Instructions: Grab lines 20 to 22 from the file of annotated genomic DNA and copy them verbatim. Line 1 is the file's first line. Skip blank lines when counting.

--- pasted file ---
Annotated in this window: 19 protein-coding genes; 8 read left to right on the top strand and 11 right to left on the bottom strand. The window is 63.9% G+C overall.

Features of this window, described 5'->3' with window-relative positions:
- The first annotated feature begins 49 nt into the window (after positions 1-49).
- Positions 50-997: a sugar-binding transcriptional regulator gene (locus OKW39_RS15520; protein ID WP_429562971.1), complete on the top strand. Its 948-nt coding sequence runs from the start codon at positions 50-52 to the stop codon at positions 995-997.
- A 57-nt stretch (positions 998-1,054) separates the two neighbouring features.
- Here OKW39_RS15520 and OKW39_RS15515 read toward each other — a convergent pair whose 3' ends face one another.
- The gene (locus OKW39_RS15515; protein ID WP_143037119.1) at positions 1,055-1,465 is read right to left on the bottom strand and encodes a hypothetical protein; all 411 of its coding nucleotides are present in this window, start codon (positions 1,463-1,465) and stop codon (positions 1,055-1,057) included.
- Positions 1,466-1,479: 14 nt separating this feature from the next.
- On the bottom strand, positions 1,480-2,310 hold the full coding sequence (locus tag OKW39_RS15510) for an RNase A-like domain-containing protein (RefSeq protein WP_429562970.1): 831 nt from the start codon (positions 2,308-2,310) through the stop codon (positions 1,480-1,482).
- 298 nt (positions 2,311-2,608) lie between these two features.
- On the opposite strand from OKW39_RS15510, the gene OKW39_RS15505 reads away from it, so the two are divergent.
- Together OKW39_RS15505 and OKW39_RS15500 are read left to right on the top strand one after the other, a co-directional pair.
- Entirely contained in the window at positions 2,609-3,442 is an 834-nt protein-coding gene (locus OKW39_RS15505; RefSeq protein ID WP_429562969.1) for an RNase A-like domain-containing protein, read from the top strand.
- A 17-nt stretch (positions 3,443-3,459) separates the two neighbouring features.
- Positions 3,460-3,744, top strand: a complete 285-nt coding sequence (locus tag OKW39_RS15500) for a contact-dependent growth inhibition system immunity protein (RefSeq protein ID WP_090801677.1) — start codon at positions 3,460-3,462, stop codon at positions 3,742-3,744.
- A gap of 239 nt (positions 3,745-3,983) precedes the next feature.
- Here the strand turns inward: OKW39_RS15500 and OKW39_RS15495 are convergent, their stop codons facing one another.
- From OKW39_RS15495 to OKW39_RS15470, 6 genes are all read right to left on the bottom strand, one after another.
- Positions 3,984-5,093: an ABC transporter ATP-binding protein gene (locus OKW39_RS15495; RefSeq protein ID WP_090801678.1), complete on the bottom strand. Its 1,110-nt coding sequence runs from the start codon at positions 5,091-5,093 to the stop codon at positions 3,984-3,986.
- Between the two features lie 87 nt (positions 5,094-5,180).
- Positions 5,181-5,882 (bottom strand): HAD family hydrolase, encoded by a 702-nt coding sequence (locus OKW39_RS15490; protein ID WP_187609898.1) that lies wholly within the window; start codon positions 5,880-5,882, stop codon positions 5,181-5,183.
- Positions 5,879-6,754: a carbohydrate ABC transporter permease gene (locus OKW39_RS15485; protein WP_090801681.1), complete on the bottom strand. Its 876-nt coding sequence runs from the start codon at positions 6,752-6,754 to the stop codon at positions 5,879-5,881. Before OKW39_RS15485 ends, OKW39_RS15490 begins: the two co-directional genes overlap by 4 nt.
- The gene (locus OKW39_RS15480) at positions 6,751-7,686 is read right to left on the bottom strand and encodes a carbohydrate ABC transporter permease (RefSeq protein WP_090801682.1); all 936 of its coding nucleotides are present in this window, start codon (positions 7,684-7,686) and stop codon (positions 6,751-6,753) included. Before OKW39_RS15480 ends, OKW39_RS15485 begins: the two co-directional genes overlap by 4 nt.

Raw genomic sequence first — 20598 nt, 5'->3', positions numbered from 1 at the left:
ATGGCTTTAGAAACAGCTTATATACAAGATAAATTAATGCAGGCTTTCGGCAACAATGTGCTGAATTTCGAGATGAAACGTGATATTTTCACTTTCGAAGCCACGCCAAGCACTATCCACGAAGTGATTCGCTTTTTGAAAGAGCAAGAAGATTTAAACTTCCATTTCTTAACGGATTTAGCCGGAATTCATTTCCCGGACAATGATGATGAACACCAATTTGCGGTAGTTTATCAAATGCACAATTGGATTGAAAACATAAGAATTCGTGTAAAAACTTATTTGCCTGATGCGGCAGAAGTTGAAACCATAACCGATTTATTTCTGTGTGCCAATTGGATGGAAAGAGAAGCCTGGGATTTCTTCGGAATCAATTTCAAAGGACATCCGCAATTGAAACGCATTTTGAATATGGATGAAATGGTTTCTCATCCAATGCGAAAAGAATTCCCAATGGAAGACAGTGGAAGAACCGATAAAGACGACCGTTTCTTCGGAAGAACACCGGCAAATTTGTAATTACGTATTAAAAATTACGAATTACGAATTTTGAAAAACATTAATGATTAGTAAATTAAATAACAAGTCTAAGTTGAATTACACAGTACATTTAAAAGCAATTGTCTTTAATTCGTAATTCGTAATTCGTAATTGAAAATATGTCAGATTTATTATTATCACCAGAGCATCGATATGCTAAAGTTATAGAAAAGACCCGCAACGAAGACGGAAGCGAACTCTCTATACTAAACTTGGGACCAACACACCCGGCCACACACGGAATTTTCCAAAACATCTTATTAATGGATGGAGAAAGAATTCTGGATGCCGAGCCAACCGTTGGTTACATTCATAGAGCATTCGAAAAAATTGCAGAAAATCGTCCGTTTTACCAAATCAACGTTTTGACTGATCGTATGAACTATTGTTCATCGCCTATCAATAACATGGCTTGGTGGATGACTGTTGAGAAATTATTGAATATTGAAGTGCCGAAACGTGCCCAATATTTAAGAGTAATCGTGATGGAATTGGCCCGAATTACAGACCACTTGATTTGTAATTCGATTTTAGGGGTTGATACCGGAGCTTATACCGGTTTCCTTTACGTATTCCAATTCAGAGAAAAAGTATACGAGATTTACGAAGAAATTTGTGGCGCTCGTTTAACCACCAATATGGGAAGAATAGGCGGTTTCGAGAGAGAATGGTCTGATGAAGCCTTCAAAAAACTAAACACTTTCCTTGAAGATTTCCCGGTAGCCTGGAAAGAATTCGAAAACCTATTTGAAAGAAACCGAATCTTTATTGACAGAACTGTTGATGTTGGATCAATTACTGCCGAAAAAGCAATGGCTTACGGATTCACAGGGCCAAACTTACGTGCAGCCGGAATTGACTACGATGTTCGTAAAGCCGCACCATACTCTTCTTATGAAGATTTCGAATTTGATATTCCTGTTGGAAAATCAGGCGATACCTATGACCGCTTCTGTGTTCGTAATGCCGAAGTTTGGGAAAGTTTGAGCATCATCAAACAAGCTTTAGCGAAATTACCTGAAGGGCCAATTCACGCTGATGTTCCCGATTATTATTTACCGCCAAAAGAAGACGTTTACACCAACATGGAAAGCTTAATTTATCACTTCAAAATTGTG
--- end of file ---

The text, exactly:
- Between the two features lie 87 nt (positions 5,094-5,180).
- Positions 5,181-5,882 (bottom strand): HAD family hydrolase, encoded by a 702-nt coding sequence (locus OKW39_RS15490; protein ID WP_187609898.1) that lies wholly within the window; start codon positions 5,880-5,882, stop codon positions 5,181-5,183.
- Positions 5,879-6,754: a carbohydrate ABC transporter permease gene (locus OKW39_RS15485; protein WP_090801681.1), complete on the bottom strand. Its 876-nt coding sequence runs from the start codon at positions 6,752-6,754 to the stop codon at positions 5,879-5,881. Before OKW39_RS15485 ends, OKW39_RS15490 begins: the two co-directional genes overlap by 4 nt.